The former head of the civil service has attacked plans to extend the right-to-buy to housing association properties as "wrong in principle and wrong in practice".
Under proposals included in the Conservative manifesto, housing association tenants will be given discounts of up to £104,000 in London and more than £77,000 elsewhere if they choose to buy their properties.
The government says housing associations – which are independent charities – will be compensated for the discounts through funds raised by forcing local authorities to sell off their most expensive vacant properties. Ministers claim that this will ensure a "one-for-one" replacement of any affordable properties sold.
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But Lord Kerslake – head of the civil service between 2012 and 2014 and also permanent secretary of the Department for Communities and Local Government until earlier this year – this morning questioned the figures put forward by the government, and warned the plans could put further pressure on housing supply.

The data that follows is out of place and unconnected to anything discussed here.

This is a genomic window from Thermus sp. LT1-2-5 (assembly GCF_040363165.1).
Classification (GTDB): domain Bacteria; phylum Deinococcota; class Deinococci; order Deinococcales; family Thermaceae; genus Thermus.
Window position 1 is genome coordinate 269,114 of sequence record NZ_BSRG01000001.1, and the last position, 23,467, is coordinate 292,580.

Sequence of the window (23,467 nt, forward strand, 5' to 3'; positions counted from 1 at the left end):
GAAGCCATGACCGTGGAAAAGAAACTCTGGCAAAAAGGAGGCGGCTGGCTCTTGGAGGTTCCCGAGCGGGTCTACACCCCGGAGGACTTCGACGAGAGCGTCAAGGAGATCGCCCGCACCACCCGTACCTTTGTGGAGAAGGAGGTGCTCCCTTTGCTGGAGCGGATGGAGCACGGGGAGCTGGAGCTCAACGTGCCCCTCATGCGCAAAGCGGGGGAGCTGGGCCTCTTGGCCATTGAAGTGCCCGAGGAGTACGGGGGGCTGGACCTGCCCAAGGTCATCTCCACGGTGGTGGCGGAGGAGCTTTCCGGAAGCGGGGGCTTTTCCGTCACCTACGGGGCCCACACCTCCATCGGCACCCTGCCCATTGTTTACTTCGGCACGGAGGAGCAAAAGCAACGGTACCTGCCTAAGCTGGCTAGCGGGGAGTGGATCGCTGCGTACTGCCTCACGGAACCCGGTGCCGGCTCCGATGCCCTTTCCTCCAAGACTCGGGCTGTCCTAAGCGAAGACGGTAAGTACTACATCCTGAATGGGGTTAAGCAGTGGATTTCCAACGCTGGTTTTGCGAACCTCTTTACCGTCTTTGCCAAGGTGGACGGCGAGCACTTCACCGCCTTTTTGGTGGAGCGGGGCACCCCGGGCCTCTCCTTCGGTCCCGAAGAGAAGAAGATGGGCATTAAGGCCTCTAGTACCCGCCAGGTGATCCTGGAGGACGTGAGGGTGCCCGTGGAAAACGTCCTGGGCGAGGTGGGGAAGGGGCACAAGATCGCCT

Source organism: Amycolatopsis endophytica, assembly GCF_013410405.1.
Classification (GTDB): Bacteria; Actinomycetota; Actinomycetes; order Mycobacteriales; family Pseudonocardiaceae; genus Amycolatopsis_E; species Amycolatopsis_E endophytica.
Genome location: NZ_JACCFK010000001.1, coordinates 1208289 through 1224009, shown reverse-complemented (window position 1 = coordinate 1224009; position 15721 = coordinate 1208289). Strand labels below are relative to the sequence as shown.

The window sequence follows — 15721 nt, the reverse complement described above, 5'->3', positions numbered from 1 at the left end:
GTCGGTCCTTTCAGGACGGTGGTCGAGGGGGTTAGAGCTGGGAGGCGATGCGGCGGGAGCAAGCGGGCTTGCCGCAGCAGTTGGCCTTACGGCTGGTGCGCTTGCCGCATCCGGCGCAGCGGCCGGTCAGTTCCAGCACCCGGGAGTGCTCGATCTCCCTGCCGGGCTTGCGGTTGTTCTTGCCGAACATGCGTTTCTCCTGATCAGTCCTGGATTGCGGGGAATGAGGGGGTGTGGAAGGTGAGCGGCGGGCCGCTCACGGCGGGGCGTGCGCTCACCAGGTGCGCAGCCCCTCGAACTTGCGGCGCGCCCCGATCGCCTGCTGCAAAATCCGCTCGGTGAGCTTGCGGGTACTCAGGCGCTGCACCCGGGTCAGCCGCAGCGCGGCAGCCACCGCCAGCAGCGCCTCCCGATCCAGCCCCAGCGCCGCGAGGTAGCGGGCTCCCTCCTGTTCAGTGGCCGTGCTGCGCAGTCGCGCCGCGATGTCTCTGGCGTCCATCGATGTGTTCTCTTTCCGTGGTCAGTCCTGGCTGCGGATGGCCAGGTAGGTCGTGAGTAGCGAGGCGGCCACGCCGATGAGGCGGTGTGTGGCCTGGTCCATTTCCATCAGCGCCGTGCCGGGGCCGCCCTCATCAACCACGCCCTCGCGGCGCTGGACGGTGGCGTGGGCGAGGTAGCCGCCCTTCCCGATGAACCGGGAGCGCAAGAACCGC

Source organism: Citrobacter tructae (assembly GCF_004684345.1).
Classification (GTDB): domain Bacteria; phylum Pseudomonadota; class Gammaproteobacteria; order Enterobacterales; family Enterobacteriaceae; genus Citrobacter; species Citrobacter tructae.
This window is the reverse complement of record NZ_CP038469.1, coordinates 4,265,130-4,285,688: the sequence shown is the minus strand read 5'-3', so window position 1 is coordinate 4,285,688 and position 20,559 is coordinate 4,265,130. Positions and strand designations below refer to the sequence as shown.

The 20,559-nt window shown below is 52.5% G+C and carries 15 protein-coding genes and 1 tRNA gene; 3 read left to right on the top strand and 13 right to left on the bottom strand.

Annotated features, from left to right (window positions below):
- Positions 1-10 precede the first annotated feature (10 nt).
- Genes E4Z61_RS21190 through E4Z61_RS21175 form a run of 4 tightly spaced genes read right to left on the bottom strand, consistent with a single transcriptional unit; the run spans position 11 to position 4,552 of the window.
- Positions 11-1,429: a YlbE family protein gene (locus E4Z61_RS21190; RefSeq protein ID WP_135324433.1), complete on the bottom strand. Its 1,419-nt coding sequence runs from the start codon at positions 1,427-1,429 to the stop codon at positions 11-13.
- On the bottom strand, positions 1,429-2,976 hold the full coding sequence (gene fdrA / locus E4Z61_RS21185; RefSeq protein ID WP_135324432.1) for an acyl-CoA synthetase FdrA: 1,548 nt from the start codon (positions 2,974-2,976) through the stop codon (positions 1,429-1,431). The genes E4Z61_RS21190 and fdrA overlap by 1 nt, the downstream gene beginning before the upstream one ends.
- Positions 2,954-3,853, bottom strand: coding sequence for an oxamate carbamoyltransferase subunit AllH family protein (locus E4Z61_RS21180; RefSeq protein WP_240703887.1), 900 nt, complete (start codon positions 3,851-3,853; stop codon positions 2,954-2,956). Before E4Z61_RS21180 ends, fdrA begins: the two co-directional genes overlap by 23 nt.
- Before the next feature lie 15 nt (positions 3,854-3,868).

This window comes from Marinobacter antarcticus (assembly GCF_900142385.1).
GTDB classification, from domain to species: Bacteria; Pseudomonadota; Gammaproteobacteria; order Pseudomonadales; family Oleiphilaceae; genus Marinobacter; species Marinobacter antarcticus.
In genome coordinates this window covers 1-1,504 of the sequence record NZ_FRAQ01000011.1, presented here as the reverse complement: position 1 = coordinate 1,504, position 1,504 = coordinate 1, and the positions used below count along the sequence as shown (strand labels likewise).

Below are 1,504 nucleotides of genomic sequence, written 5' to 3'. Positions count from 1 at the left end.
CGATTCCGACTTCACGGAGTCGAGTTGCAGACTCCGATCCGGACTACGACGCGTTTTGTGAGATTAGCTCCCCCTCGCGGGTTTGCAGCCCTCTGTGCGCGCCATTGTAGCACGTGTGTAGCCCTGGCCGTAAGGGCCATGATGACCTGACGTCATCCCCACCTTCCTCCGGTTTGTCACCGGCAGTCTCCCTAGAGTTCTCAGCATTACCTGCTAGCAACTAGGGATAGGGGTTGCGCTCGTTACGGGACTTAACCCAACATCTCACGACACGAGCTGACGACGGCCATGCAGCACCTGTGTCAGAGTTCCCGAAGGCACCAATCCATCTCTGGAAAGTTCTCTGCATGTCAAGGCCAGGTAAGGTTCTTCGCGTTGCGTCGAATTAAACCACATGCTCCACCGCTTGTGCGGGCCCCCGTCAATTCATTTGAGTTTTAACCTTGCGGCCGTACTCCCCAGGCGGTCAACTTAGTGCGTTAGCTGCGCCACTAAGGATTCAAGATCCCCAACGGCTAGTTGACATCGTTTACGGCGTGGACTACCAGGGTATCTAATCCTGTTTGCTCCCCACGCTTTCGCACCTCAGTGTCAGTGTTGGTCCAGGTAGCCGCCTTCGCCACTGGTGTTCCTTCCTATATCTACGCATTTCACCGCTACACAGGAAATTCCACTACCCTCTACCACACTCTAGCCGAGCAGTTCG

"I personally doubt the numbers – we need to see them," he told the Today programme.
"But I think more importantly the capacity to rebuild is highly doubtful. If you look at the current policy on one-for-one replacement by local authorities, in fact for every 10 houses sold only one new house is being rebuilt and I think with this policy the rate would be even less good."
The crossbench peer, who is now the chair of the Peabody housing association, also rejected claims that housing associations who had raised concerns about the policy were motivated by self interest.
"I think housing associations have been highly adaptable and they have been a critical part of delivering new housing in this country," he said.
"Something like a third, occasionally up to a half, of the new houses have come from housing associations. They have also been very innovative in bringing in new products – so shared ownership as a way of allowing people to own their property. So I don't think this is about a resistance to change, it's a fundamentally wrong-headed policy."
He added: "The route to greater home ownership, which I'm actually very much in favour of, is to build more houses and that needs collaboration between housing associations, house builders and government, and it's likely that this policy, I think, will push that backwards rather than forwards."
Lord Kerslake will raise his concern over the plan – which has also been attacked by the CBI business lobby group and the Chartered Institute of Housing – in the House of Lords tomorrow as peers continue to debate last week's Queen's Speech.